Other finalists: Duke men’s basketball player Kyle Filipowski, Florida State women’s basketball player, Ta’Niya Latson, Clemson baseball player Cam Cannarella.

Best game

NC State-UNC football

You’ve heard it a million times. You can throw out the record books when these rivals meet. In reality, it doesn’t always work that way. But it did when the Wolfpack and Tar Heels got together at Kenan Stadium on Nov. 25.

UNC had already clinched the Coastal Division title and led by Heisman contender Maye, was headed for the conference championship game. State, reduced to starting a 4th-string quarterback, was looking to salvage something positive from a season sidetracked by injuries.  

The game turned out to be a classic. One play after having a tying touchdown nullified upon review, Maye sent the game to overtime by hitting Antoine Green in the end zone on a 4th-down pass with 2 seconds left in regulation. In the end it, though, was the Wolfpack’s Ben Finley that stole the day. He completed 27-of-40 passes for 271 yards and 2 touchdowns to lead his team to a double overtime victory.

Other finalists: Wake’s CWS semifinal vs. LSU, NC State women’s basketball comeback vs. UNC, Alex Mooney’s walk-off homer to help Duke baseball beat Louisville.  

Best record-breaking performance

Katelyn Tuohy

The NC State distance runner didn’t just break 1 record in 2022-23. She put her name in the books 3 times.

In January, she ran the fastest women’s indoor mile in NCAA history with a time of 4:24.26 at the Dr. Sander Invitational in New York, bettering the old mark by a full second-and-a-half. Then 2 weeks later at the Millrose Games, also in New York, she added the NCAA 3,000-meter record to her resume, finishing in 8:51.92.

She went on to win national championships in the 3,000 and 5,000, adding the titles to the 1 she claimed in cross country during the fall season. She capped her amazing year, which culminated in her being named the ACC’s Female Athlete of the Year, by setting the NCAA outdoor record in the 5,000 meters in a time of 15:13.12.

Other finalist: Israel Abanikanda breaking Tony Dorsett’s Pitt single-game record by rushing for 320 yards and 6 touchdowns against Virginia Tech, Sam Hartman becoming the ACC’s all-time touchdown pass leader, Wilken breaking the ACC’s (and Wake’s) career home run record.

Best individual performance

Kathryn Sandercock’s perfect game

With Florida State’s season on the line in the NCAA Tallahassee Softball Regional Final against South Carolina, Sandercock retired all 21 Gamecocks hitters without anyone reaching base. She was mobbed by her teammates after the final out of a 1-0 victory.

Sandercock’s gem was the first postseason perfect game in Seminoles history and the first perfecto by an FSU pitcher in any game since the 2016 regular season. It served as a springboard for a trip to the Women’s College World Series, where FSU advanced to the championship series against Oklahoma.

Other finalists: Abinakanda’s big game against Virginia Tech; Jordan Moore’s “perfect” game against Texas to lift Miami to the Final Four; Georgia Amoore recording the first triple-double in Virginia Tech women’s basketball history.

Best championship performance

Notre Dame, Duke lacrosse semifinals

The Irish and Blue Devils played for the national title in Philadelphia on Labor Day Monday. But in order to get to the final, both teams had to survive dramatic overtime semifinals 2 days earlier. Duke got its golden goal from Garrett Leadmon 1:05 into sudden death for a 16-15 victory against Penn State.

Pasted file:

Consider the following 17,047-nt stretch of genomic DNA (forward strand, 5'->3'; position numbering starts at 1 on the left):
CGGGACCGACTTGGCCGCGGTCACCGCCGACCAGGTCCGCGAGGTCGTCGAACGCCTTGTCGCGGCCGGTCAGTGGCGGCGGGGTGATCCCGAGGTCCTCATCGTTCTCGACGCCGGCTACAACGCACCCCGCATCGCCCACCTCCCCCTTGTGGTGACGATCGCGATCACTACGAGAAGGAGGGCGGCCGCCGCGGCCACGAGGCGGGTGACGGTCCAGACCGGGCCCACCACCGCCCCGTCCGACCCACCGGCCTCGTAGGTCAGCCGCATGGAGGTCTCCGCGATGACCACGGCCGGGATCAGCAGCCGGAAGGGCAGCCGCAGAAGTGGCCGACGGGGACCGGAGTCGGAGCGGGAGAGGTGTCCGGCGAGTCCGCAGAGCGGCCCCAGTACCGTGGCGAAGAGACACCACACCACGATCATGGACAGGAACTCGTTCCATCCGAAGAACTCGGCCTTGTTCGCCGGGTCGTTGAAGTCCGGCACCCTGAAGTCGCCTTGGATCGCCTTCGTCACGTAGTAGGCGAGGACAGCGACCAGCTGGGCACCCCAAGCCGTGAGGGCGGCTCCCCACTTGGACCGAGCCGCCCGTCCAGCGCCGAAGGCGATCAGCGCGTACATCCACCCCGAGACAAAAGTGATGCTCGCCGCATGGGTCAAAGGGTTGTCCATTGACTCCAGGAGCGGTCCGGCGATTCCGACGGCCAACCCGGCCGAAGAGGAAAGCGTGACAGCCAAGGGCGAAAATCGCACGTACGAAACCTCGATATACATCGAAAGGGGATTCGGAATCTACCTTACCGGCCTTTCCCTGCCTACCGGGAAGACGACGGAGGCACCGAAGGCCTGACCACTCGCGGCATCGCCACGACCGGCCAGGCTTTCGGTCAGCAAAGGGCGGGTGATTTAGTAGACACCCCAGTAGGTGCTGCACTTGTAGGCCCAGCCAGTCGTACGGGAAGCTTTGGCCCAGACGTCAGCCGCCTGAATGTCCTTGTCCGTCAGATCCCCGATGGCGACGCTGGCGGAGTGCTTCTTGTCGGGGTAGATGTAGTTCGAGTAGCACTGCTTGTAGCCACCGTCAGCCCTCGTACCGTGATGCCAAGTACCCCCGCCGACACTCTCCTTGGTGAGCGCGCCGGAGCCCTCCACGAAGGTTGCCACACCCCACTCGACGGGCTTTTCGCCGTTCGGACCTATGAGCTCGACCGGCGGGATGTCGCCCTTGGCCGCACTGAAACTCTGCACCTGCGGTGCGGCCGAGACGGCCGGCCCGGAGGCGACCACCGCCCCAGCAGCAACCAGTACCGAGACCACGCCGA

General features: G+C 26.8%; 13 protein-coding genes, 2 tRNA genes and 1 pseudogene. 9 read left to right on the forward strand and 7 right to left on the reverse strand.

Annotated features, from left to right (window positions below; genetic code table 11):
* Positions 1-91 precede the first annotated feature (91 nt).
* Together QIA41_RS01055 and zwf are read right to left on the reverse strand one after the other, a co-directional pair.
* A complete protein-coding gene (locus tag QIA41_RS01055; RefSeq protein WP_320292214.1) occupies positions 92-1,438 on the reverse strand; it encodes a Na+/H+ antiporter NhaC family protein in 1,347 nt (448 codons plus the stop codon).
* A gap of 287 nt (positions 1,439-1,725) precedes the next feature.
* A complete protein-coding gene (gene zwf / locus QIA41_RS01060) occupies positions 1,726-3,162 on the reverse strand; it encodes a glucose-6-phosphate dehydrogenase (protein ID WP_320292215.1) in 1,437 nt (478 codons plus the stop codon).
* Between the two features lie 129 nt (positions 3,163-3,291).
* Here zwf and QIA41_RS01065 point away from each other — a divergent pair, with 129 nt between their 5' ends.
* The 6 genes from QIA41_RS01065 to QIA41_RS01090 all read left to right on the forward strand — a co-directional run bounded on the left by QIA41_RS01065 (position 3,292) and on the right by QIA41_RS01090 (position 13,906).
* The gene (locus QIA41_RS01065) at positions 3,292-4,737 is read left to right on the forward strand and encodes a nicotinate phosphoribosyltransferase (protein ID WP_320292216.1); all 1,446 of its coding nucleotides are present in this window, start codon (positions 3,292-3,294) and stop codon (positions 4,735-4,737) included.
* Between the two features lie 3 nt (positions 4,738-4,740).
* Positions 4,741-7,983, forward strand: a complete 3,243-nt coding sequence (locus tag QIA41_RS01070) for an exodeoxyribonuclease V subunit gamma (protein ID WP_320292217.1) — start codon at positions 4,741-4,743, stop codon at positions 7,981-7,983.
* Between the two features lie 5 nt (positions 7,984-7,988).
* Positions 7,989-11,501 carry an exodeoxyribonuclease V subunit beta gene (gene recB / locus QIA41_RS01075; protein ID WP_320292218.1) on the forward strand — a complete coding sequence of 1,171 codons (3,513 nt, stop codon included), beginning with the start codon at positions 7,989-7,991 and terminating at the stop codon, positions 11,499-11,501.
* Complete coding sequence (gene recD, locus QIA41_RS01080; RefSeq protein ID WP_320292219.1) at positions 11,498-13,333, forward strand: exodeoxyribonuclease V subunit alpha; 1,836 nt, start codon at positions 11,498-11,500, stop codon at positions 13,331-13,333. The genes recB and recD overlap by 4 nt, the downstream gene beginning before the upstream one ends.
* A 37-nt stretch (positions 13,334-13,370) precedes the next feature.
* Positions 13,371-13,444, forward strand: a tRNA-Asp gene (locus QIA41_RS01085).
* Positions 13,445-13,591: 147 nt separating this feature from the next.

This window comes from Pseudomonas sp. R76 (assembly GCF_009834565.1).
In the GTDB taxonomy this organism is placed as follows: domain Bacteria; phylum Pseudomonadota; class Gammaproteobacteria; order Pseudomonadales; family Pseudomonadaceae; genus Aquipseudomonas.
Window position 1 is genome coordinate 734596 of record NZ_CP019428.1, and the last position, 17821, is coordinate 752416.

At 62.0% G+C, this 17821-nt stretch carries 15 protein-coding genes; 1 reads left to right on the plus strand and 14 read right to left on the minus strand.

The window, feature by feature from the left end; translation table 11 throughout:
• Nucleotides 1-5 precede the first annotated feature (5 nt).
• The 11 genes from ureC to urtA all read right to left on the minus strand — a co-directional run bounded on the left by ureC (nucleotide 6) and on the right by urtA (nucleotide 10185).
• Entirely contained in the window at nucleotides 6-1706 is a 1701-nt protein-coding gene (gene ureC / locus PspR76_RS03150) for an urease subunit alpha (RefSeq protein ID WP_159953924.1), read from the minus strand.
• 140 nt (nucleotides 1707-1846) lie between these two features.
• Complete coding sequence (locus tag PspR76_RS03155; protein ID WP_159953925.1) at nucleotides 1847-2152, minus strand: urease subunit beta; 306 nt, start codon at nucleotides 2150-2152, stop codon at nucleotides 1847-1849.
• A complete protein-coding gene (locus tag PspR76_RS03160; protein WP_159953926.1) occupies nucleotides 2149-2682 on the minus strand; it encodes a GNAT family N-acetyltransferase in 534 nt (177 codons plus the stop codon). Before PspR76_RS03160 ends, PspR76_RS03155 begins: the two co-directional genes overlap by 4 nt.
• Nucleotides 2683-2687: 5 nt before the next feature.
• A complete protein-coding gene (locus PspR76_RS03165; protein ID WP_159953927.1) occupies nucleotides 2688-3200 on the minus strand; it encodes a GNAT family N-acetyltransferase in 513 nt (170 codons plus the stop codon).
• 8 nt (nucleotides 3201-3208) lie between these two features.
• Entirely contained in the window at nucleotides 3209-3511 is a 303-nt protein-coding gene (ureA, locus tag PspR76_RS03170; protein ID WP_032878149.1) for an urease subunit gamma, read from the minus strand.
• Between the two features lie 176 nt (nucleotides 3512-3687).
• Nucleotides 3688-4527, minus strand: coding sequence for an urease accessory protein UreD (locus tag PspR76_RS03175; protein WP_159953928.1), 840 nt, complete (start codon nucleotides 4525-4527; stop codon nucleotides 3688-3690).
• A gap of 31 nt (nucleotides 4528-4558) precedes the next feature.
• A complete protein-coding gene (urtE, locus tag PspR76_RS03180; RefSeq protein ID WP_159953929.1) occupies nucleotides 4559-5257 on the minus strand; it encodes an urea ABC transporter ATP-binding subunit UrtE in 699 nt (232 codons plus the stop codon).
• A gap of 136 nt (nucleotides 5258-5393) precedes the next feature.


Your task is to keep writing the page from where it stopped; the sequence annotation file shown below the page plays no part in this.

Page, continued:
Adding to the drama was the fact that it appeared as though Leadmon stepped into the crease as he shot. Because it was ruled the ball entered the net before the violation occurred, the goal counted.

Eventual champion Notre Dame advanced with a goal by Brian Tevlin just 29 seconds into overtime. It completed a comeback that saw the Irish rally from a 2-goal deficit in the final 3 minutes of regulation for a 13-12 victory against ACC rival Virginia.

Other finalists: Cade Klubnick coming off the bench to lead Clemson to the ACC football title; Kyle Filipowski powering Duke past Virginia in the ACC Tournament final; Wilken’s 3 homers to beat Alabama and advance to the College World Series.

Most memorable moment

Jim Boeheim’s swansong

Some people go out with a bang. Others walk away with a whimper. When the curtain fell on Jim Boeheim’s Hall of Fame run as Syracuse’s basketball coach in March, the end came in the most appropriate way possible.

With a contentious sparring session with the media.

Boeheim almost certainly knew that he was about to be pushed out when he met the press following a season-ending 77-74 ACC Tournament loss to Wake Forest on March 8. But he wasn’t about to admit it. 

The transcript of the exchange is both funny and sad. And right on brand for the cantankerous Hall of Famer:

Q: Are you saying right now that you’re going to retire?

JIM BOEHEIM: “This is up to the university.”

Q: You want to come back?

JIM BOEHEIM: “I didn’t say that.”

Q: So what are you saying? You’re not saying you’re retiring?

JIM BOEHEIM: “I just said it. I don’t know.”

Q: So you don’t know?

JIM BOEHEIM: “I said this is up to the university.”

Q: You’re not sure whether … How will you make a determination about when you will come back?

JIM BOEHEIM: “You’re talking to the wrong guy.”

About 2 hours later, Syracuse announced that Boeheim had officially “stepped down” and was replaced by associate head coach Adrian Autry.

Most forgettable moment

Louisville’s basketball season

The Cardinals suffered through the worst season in the 109-year history of their once proud program by going 4-28 (2-18 ACC). They lost to Lenoir-Rhyne, Bellarmine, Wright State and Lipscomb and in doing so, dragged down the ACC’s cumulative NET ranking so low that no league team managed higher than a No. 4 NCAA Tournament seeding and Clemson got left out of the field despite winning 23 games and going 14-6 in the conference.